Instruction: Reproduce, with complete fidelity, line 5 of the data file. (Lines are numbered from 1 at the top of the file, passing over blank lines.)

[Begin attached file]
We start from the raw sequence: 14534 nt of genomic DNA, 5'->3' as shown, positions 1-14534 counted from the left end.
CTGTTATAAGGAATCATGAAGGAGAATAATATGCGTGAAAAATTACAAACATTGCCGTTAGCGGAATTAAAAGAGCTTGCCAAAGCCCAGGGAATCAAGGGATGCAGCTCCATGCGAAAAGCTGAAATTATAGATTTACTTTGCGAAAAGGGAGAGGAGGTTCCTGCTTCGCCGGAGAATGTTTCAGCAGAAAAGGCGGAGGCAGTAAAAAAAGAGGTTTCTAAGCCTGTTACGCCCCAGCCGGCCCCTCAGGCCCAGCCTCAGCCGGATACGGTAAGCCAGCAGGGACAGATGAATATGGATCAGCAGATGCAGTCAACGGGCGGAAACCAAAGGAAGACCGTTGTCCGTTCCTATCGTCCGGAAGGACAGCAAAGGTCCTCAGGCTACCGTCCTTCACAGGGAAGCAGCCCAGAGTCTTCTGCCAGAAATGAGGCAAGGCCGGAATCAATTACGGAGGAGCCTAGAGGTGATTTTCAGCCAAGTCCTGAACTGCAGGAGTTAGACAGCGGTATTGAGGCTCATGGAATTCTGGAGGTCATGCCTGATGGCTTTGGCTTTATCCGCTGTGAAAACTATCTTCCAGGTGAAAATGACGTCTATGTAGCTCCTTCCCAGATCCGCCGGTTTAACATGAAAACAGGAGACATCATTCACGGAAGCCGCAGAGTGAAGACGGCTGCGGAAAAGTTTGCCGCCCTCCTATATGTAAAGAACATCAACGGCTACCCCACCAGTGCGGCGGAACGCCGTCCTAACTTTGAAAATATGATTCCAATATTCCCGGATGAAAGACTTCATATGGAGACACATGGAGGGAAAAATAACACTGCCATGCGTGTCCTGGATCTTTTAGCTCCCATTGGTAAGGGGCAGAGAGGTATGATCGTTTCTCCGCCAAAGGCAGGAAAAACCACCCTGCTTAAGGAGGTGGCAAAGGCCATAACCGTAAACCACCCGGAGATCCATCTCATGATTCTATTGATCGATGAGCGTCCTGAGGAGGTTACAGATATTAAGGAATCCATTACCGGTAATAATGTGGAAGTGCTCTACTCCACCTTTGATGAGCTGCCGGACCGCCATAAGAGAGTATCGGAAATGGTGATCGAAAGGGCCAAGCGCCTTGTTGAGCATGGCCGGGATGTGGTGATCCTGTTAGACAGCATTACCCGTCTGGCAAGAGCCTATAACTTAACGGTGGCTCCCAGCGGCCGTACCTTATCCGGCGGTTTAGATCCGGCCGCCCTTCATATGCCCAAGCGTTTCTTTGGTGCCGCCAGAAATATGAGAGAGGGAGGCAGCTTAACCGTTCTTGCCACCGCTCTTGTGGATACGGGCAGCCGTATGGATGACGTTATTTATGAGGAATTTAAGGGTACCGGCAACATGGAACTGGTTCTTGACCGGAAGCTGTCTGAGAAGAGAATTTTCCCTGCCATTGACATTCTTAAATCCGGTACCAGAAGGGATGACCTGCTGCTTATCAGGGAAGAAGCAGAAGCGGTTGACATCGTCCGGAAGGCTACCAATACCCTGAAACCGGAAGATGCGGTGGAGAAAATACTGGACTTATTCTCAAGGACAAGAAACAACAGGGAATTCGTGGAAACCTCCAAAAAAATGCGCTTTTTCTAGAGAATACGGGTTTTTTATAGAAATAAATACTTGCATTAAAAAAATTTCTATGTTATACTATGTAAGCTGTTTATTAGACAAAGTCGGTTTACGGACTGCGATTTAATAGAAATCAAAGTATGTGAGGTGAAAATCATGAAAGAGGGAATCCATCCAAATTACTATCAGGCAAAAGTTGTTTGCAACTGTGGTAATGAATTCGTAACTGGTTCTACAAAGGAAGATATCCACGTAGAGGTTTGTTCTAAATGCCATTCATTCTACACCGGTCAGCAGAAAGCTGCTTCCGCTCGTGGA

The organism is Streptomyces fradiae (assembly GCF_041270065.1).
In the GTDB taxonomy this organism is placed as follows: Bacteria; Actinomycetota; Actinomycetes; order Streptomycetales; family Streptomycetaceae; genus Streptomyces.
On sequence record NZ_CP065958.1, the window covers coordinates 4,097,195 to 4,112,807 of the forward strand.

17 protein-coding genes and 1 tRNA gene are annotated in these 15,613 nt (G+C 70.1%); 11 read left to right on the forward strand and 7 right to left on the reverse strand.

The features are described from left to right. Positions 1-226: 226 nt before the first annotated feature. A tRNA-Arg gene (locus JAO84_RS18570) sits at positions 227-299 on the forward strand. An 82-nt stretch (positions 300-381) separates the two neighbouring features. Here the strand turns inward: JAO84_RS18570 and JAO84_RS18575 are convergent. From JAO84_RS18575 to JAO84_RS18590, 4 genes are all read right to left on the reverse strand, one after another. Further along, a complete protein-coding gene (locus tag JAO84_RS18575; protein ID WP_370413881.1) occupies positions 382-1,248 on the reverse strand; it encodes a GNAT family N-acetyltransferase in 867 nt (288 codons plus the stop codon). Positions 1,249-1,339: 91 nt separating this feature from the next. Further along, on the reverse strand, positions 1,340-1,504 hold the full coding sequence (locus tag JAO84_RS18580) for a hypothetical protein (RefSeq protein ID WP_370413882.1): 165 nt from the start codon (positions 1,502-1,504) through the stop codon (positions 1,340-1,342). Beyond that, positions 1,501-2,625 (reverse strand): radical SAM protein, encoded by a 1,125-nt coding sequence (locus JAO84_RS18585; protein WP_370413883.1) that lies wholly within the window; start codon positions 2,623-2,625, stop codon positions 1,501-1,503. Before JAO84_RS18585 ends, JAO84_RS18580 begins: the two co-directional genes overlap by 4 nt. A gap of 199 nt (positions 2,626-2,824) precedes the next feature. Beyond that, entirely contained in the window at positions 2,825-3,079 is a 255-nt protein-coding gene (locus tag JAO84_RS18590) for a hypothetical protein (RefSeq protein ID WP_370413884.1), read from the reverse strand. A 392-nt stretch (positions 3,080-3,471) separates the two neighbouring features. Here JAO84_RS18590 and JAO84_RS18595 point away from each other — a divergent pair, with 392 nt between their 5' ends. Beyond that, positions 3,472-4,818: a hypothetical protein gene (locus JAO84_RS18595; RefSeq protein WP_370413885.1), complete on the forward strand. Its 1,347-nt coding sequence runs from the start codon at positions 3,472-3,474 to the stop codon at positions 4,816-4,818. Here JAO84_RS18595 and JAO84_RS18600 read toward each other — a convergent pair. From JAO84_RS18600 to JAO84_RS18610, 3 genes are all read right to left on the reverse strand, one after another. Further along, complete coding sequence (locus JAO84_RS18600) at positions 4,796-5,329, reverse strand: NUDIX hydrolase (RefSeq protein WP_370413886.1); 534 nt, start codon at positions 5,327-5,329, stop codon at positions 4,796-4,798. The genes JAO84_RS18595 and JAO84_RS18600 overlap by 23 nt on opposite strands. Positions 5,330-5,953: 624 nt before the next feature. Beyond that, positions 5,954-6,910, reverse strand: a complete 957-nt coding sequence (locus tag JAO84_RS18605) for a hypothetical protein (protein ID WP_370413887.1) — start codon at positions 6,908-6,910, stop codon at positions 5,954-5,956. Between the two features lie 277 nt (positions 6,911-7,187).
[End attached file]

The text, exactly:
On sequence record NZ_CP065958.1, the window covers coordinates 4,097,195 to 4,112,807 of the forward strand.